When Tri-Star Health System gave its 35-year-old Skyline Medical Center in Nashville, Tennessee, a facelift, the renovation included adding a sunken, open-air courtyard to serve as a combination dining-waiting area for visitors and patients.
Nashville A&E firm Gresham Smith and Partners designed a space populated with trees, tiered plantings and fountains and defined by irregular-shaped segmental retaining walls. A terraced stairway connects the courtyard with a parking lot above. Freestanding columns tower over the stairs like sentries, adding an extra dimension.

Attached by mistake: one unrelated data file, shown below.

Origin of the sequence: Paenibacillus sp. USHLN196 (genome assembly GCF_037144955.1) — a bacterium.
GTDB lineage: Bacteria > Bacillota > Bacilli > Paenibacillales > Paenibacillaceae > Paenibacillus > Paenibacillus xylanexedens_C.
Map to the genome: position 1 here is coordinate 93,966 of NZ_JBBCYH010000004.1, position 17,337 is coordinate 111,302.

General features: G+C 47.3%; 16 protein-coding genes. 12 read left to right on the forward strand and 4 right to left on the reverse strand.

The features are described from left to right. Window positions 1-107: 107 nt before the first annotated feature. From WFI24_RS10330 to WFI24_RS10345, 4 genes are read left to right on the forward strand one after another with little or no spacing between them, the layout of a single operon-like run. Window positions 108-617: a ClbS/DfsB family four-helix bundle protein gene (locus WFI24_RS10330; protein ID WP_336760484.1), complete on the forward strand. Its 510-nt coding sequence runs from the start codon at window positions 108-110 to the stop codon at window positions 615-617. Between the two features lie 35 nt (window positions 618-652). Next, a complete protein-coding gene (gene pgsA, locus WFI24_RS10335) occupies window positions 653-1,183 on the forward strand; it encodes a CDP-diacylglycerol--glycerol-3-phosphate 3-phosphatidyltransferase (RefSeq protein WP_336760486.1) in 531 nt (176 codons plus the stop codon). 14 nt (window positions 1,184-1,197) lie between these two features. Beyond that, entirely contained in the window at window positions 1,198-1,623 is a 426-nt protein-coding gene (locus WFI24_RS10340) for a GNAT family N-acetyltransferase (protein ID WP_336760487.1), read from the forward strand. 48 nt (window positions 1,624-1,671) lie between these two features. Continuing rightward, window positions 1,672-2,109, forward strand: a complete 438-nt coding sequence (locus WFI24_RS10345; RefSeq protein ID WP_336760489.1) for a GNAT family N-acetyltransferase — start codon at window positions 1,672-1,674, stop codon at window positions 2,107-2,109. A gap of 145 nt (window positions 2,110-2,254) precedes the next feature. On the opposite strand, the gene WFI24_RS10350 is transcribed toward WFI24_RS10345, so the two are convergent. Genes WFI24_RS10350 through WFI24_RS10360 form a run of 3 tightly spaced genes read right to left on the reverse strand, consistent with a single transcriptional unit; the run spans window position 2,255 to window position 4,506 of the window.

GS&P wanted an attractive SRW system that matched the existing structure and could be modified to create curves, corners, stairs and columns—all without costly specialty units. They found it in VERSA-LOK Standard.
For example, the columns were constructed by splitting the solid VERSA-LOK Standard units in half and securing them with VERSA-LOK Concrete Adhesive. Concrete was poured in the center, along with rebar, for additional reinforcement.
In addition to its solid construction and design versatility, said Tom Martin, landscape architect at Gresham Smith and Partners, “We chose the VERSA-LOK system because of its relative low cost, good local engineering support and seasoned installation personnel.”